New publications by Cure Alzheimer’s Fund Researchers

Posted September 9, 2010

Two recent publications (in Neuron and Cell) detail important work being done by CAF researchers paralleling CAF-supported research.

The research published today in Neuron is on the success of gamma secretase modulator (GSM) drugs in Alzheimer’s disease mice from Steve Wagner and Rudy Tanzi.

Tanzi writes that the GSMs “could be used like statins are used today to prevent heart disease. If there was pre-symptomatic evidence that amyloid levels were too high in a patient’s brain, a GSM might be taken to lower relevant peptide levels and reduce AD risk. You don’t want to knock out these peptides. They have a purpose. You just want to dial them back to safe levels.”

Wagner says “We’ve shown that a compound can modulate enzyme activity without completely shutting down the enzyme. We think we’ve opened up a new area of drug discovery for pharmaceutical companies and universities. We hope they will pursue some of these compounds to see if they can be used in people.”

Cure Alzheimer’s Fund is supporting the development of novel GSM’s, independent of those presented in the paper.

The Cell paper published last week describes the normal role of  the beta amyloid precursor protein (APP) and strongly supports the Prana Biotechnology drug (PBT2) approach that was first developed in Rudy Tanzi’s lab. Tanzi is a Prana co-founder and is co-author on the paper.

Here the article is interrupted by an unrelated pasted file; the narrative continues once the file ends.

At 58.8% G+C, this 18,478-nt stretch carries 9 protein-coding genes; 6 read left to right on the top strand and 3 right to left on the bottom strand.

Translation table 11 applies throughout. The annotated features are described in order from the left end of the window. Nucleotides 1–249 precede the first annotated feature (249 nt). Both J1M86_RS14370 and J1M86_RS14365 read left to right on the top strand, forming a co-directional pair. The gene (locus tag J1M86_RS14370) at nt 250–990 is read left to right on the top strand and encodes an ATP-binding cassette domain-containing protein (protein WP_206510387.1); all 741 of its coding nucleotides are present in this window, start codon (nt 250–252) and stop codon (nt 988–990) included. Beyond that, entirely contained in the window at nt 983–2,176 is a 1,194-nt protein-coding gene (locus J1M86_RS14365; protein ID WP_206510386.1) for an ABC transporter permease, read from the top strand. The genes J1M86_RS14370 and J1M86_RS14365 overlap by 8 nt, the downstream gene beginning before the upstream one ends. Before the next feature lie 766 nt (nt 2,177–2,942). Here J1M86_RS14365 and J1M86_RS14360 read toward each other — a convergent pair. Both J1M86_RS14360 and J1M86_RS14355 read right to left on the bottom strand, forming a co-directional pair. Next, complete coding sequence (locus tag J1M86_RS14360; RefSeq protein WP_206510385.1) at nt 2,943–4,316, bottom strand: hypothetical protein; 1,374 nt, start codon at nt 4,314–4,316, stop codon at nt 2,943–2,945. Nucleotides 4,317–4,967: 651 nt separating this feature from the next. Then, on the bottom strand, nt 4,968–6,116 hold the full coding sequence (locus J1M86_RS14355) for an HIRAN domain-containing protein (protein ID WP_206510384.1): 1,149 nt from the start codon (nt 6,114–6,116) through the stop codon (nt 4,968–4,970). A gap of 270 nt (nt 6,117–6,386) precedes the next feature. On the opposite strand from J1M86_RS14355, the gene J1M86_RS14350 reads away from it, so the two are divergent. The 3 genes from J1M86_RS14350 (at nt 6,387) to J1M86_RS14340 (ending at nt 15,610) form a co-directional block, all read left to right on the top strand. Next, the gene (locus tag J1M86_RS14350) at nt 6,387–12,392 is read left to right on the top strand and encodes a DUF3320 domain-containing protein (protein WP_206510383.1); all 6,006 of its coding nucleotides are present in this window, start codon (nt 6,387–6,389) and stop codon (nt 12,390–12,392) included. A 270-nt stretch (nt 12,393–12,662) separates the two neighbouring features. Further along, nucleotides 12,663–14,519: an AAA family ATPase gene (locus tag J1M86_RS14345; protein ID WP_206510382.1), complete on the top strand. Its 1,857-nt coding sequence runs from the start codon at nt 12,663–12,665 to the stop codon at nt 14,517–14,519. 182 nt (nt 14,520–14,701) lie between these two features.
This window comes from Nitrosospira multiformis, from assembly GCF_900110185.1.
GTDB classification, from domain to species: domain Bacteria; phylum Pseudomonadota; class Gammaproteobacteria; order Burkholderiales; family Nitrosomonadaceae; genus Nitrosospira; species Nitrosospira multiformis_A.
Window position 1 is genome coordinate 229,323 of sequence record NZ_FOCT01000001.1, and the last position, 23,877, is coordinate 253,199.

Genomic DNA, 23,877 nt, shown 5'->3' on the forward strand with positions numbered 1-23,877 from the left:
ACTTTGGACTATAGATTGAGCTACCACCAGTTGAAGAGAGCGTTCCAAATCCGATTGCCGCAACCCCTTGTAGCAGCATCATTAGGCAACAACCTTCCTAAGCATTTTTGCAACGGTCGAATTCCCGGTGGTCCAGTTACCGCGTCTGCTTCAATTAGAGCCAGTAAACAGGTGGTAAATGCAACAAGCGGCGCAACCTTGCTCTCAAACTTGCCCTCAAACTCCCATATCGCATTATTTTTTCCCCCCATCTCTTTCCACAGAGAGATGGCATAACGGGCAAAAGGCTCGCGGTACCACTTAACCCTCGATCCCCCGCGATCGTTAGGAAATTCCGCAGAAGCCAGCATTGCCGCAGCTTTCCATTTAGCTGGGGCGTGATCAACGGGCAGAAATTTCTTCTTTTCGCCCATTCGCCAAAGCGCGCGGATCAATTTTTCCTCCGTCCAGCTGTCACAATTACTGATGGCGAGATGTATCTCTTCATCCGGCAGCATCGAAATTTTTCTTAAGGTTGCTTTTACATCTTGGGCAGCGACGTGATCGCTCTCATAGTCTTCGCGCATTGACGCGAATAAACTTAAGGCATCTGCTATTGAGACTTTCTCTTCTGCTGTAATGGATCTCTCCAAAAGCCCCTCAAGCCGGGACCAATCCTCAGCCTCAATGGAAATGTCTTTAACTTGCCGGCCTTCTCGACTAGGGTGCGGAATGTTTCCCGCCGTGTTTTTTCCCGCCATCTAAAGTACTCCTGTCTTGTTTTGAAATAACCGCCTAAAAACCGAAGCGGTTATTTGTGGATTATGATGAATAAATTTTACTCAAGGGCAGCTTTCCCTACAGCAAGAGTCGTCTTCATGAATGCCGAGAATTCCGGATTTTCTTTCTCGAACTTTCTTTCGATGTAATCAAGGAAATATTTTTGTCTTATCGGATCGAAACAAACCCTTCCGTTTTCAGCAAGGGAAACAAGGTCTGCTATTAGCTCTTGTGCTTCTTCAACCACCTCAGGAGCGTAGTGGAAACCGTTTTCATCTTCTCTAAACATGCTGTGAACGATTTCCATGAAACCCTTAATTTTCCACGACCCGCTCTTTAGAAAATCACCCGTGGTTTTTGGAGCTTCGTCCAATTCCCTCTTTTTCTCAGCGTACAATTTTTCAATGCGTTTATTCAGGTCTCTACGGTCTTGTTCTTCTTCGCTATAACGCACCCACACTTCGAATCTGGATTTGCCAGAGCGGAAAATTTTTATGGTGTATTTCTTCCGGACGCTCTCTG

Sam Gandy, M.D Ph.D, Mount Sinai School of Medicine, New York, described this report, as “providing a major advance in deciphering the underlying causes of Alzheimer’s disease while at the same time pointing us toward a new and exciting strategy for treating or preventing the disease with a drug such as PBT2, which affects brain metals”.

The evidence published in Cell shows that the source of beta-amyloid, APP, plays a hitherto unknown critical role in exporting iron out of neurons.  If APP fails to carry out this role, iron builds up in the neurons contributing to oxidative stress, neurofibrillary tangle formation and ultimately neuronal cell death.

Read more on the Neuron publication>

Read the paper in Neuron>

Read the paper in Cell>